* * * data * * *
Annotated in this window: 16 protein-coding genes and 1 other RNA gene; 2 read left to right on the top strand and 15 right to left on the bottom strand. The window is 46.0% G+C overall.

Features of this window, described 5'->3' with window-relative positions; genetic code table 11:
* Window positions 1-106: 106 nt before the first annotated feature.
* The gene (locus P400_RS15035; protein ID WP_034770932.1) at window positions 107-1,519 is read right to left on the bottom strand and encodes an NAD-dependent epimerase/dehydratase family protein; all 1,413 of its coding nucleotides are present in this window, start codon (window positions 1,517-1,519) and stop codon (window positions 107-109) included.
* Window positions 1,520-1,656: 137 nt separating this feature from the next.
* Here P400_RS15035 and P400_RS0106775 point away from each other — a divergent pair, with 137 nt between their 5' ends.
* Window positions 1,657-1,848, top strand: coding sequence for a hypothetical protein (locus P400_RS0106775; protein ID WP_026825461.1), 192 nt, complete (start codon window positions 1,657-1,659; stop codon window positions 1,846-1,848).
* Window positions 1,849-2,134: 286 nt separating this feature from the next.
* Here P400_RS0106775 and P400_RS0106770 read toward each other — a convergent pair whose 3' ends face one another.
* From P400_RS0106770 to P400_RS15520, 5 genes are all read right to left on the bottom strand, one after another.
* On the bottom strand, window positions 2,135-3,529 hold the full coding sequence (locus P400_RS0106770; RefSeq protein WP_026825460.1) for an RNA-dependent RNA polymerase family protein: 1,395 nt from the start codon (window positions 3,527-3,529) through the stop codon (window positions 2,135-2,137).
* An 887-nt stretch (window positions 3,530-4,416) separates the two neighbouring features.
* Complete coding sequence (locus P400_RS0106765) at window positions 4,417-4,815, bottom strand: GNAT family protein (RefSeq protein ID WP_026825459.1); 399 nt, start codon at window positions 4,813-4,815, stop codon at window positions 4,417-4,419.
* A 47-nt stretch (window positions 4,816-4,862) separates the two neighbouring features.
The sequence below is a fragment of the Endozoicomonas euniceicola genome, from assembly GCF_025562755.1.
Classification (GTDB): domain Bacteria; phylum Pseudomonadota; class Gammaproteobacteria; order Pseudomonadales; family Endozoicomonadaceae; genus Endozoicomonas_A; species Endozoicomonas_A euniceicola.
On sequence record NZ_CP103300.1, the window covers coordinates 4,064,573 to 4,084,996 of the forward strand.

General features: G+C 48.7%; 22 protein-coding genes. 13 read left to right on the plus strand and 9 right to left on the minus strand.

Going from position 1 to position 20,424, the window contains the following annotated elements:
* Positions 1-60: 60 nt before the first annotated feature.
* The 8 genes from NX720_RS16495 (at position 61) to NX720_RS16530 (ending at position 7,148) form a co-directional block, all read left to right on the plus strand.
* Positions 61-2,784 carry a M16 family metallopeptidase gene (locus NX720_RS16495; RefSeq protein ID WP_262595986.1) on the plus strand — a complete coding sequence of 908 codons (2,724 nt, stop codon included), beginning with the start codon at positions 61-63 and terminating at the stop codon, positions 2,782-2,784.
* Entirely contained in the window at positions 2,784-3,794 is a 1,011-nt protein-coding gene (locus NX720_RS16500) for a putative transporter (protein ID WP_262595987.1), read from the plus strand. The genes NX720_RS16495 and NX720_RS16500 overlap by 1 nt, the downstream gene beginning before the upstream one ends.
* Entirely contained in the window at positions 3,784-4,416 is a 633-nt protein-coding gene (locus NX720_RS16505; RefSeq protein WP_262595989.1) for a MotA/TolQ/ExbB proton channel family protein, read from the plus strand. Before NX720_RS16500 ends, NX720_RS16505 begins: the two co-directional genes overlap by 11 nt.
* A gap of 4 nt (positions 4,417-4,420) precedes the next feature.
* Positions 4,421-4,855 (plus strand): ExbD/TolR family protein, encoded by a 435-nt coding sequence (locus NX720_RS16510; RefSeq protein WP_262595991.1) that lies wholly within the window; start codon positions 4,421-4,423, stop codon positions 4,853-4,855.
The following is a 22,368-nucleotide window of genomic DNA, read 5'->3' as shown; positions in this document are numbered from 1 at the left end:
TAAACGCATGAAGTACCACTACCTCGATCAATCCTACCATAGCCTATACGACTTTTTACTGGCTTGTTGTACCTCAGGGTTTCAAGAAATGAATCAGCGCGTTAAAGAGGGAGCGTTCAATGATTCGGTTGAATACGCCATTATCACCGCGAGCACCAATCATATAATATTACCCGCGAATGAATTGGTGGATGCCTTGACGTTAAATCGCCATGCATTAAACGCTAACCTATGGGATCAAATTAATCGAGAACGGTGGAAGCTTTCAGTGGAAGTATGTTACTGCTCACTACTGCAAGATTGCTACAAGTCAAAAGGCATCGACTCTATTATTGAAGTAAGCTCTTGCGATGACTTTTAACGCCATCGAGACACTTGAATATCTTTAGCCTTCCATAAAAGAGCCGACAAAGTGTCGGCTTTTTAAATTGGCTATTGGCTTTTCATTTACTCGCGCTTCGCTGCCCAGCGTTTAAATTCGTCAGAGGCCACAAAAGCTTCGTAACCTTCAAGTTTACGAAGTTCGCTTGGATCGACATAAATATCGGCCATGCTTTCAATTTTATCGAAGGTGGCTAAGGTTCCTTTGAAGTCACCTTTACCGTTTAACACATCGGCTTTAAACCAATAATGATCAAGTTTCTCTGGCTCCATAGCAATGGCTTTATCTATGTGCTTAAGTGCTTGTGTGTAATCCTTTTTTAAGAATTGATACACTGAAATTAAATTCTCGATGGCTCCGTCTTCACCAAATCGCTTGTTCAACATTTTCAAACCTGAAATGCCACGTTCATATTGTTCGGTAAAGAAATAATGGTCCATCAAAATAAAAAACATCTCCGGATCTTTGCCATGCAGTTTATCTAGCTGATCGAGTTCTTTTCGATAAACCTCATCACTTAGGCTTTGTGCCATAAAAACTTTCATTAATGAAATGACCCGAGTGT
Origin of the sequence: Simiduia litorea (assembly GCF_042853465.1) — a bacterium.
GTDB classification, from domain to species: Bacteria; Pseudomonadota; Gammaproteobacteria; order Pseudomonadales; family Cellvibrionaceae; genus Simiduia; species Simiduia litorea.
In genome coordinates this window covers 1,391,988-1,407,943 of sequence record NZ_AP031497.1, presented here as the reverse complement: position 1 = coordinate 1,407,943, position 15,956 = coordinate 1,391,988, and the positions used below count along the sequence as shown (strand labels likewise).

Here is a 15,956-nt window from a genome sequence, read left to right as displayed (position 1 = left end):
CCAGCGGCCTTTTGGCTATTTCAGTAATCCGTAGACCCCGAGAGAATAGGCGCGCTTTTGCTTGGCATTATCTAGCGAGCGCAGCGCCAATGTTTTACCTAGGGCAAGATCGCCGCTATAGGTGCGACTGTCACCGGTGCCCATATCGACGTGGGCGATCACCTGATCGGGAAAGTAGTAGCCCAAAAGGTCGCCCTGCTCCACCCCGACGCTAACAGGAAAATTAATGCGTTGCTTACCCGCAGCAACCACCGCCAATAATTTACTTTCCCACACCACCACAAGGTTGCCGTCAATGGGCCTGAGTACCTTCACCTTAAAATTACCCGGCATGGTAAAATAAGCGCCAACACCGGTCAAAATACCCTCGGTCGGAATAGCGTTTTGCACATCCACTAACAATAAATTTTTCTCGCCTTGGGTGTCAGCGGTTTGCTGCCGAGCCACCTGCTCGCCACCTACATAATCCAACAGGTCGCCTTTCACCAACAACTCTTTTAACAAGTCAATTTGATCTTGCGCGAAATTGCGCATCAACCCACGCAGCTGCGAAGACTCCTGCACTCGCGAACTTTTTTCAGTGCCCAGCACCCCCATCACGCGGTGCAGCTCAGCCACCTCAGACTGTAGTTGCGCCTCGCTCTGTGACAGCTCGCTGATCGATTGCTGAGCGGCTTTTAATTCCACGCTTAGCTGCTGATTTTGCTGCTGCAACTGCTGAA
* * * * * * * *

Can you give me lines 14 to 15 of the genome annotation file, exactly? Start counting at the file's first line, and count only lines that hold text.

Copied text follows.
* A 47-nt stretch (window positions 4,816-4,862) separates the two neighbouring features.
The sequence below is a fragment of the Endozoicomonas euniceicola genome, from assembly GCF_025562755.1.